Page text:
Writing As a Healing Journey - My Latest Adventure
We need to be doing things that sustain us, that make us feel good, that we are passionate about, that give our life meaning. For me, this is writing.
I know the same holds true for a lot of you. We are a talented bunch. With bipolar - when our lives are not otherwise coming apart at the seams - the muse is nearly always in. (You can check out my recent piece on memoir-writing here.)
Fortunately for me, back in New Zealand in the early eighties, fresh out of law school, I stumbled into a job in journalism. The irony, here, was that when I entered law school I had let go of my dream of becoming a writer. But it was my law degree that opened the door into journalism.
Now I was learning my craft and doing what I loved and getting paid for it.
Years later, in Australia, my brain got mugged. I recovered, but later slid into a long black hole. By the late nineties, back in the US, I was giving serious thought to taking the only way out. I turned to writing about my illness. It not only saved my life, it lit up the path to my recovery.
As I described it in my book, "Living Well with Depression and Bipolar Disorder":
When I am in full flight, there is no time and space. The sun takes it's leave, booming music falls mute, and the steaming hot cup of tea by my side is stone cold when I pick it up a minute later.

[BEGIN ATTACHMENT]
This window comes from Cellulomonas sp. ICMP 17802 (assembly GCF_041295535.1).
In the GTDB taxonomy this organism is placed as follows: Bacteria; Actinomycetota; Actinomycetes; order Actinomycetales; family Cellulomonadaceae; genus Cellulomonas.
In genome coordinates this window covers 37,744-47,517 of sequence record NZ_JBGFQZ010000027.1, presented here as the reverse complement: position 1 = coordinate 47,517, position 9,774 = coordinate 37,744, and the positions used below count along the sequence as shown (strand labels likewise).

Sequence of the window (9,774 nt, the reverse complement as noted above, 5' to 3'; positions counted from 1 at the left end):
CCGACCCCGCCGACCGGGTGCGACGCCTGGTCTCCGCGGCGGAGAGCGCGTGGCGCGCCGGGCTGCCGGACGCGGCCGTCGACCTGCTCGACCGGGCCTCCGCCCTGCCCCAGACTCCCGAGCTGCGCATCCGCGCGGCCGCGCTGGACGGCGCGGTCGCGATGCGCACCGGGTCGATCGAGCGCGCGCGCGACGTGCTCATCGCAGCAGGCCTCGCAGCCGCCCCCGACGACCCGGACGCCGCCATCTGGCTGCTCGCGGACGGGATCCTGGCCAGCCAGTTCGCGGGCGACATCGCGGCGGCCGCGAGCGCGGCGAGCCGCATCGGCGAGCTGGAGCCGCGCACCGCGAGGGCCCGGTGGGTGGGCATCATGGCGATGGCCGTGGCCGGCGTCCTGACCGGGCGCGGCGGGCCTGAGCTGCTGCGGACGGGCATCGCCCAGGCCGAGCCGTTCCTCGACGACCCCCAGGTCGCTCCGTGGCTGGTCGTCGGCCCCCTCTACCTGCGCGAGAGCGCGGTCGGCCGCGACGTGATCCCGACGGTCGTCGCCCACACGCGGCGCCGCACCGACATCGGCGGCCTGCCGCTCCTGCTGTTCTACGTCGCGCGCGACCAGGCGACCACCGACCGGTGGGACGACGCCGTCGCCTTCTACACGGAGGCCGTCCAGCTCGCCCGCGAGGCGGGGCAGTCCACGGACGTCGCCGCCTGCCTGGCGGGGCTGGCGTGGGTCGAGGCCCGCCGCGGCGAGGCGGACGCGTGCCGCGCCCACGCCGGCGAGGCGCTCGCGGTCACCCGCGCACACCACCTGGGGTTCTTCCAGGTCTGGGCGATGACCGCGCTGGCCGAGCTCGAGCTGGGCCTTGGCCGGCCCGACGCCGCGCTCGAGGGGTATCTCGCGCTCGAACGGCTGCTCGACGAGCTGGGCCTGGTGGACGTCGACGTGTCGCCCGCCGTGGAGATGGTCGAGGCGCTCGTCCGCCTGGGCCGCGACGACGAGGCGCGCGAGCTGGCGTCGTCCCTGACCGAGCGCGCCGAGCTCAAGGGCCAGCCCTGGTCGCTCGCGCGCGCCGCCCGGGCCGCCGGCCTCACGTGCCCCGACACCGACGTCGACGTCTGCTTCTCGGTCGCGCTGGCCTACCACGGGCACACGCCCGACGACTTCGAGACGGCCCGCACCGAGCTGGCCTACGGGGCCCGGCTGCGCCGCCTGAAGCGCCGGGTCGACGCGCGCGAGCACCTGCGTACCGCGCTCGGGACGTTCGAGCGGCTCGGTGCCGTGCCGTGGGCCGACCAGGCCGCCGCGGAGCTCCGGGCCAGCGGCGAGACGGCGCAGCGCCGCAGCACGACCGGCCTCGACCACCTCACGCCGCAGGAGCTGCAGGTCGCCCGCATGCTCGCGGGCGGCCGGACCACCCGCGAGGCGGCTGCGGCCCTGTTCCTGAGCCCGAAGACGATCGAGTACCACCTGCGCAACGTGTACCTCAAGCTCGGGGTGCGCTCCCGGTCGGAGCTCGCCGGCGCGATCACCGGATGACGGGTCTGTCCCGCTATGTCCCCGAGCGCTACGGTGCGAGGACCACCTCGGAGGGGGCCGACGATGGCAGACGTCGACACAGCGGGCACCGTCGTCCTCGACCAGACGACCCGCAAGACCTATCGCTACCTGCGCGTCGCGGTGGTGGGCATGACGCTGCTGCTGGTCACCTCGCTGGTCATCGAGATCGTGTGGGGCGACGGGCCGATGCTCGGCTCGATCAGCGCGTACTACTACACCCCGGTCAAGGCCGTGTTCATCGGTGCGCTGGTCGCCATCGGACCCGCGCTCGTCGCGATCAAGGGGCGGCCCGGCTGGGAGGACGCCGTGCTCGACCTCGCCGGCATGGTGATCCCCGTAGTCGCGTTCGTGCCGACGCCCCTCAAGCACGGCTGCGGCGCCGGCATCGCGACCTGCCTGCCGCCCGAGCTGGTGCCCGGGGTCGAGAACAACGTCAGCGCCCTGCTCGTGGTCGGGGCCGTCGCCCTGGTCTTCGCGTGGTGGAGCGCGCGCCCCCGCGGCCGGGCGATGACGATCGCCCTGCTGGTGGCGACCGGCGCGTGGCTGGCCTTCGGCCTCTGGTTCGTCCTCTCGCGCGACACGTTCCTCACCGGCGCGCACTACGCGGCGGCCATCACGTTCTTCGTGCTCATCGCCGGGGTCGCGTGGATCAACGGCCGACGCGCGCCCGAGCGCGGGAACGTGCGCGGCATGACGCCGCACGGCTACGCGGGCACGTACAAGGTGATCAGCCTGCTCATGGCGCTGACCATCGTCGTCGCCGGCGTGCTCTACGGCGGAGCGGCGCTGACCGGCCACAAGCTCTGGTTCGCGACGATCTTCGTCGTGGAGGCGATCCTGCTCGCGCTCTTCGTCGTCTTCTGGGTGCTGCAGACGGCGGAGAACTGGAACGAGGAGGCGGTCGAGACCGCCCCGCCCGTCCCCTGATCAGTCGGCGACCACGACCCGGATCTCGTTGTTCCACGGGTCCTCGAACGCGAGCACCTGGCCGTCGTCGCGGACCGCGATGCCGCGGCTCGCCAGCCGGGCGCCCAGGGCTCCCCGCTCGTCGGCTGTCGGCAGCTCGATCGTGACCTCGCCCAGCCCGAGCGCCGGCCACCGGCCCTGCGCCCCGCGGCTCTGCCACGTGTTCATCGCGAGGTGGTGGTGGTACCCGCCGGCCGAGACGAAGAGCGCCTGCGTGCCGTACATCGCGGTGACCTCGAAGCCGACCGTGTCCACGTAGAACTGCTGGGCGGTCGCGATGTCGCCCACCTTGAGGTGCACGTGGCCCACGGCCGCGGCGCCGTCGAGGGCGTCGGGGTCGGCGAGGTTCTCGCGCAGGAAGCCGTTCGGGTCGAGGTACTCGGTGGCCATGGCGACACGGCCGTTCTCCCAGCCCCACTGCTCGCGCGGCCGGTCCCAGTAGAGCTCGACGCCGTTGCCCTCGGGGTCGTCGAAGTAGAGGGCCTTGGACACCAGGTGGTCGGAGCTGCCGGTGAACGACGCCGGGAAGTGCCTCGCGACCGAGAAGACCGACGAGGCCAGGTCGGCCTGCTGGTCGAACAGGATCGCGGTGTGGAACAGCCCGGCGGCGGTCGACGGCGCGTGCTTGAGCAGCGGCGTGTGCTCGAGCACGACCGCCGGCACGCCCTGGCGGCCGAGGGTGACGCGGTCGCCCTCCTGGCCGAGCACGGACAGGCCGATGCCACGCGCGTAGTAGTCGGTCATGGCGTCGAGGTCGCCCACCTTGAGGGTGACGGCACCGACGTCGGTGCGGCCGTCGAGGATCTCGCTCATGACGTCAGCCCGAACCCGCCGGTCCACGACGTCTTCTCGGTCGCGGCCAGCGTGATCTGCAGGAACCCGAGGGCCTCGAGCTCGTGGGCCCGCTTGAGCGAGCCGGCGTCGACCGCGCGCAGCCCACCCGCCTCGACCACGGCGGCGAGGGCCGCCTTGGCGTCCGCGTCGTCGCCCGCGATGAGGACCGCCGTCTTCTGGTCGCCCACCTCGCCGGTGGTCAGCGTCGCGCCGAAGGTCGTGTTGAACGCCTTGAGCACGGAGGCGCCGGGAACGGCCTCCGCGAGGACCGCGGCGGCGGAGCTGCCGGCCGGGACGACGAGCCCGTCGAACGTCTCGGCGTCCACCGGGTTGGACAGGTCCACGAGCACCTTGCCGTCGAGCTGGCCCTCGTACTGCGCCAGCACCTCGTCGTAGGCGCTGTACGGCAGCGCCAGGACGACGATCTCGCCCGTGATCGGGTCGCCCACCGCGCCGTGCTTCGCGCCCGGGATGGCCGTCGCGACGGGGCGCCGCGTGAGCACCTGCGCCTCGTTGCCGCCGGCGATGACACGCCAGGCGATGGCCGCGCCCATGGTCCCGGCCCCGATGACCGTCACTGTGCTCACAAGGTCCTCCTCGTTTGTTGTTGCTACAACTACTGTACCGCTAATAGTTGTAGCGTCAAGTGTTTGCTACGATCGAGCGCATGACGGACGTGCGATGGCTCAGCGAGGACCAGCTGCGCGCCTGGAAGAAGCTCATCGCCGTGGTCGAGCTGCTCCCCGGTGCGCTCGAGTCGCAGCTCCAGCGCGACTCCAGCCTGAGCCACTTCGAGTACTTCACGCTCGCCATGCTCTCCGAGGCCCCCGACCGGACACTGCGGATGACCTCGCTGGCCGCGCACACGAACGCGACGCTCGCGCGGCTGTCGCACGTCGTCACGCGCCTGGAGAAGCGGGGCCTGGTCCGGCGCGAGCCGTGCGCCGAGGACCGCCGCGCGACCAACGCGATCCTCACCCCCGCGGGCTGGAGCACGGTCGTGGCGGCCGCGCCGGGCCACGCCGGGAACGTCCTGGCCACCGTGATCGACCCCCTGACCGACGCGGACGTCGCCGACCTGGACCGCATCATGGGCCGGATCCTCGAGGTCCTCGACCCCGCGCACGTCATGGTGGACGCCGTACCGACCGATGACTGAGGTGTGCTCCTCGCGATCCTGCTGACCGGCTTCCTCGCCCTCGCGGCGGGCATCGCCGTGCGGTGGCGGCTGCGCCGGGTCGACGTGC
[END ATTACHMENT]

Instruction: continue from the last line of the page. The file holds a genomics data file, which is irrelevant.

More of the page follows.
Of all things, my book was a response to the situational depression I fell into after Election Day, 2004, with the reelection of George W Bush. As I later joked: I felt like Augustine of Hippo after Alaric the Visigoth sacked Rome in 410 AD.
Focusing on the book filled me with a new sense of purpose, and by the end of the year I was breathing with my head above water. I finished the book in the spring of 2005 and it was published in the fall of 2006.
I did experience a bad depression in between. This came just as I started writing for HealthCentral in the fall of 2005. As it happened, the challenges of meeting new writing demands got me through a miserable month-and-a-half.
Likewise, it was my writing that helped me through a change in personal circumstances that suddenly found me in California nearly eight years ago.
A couple of years ago, I felt myself faced with a new set of challenges. For 13 years, I had written exclusively on my illness. I had reinvented myself several times along the way, but now I was running out of steam. At the time, as well as writing for HealthCentral, I was publishing my own blog and managing my own website.
I decided to drop the blog and neglect the website. This freed up my time to devote myself to my dream of becoming a novelist. I had a story in my head that wouldn’t let go.
I am under no delusions of fame and fortune. I have five unpublished novels from way back, and it’s best they remain that way. The wise course is to treat novel-writing as one would treat gardening or any other hobby, namely: The process is its own reward. Take delight in the here and now. The rest, should it eventuate, is a bonus.
Last night, I uploaded Chapter One to Wattpad. I plan to upload a chapter at a time to see what happens. I’m looking for comments and suggestions and guidance. Based on the feedback, I will figure out what to do next.
If you have time, I invite you to check out my first chapter here.
My novel may go nowhere, but - my oh my - how far I’ve come.
Please interpret this as encouragement to write. Just start anywhere - a verse, a journal entry, a comment here on HealthCentral. Away you go. Comments below ...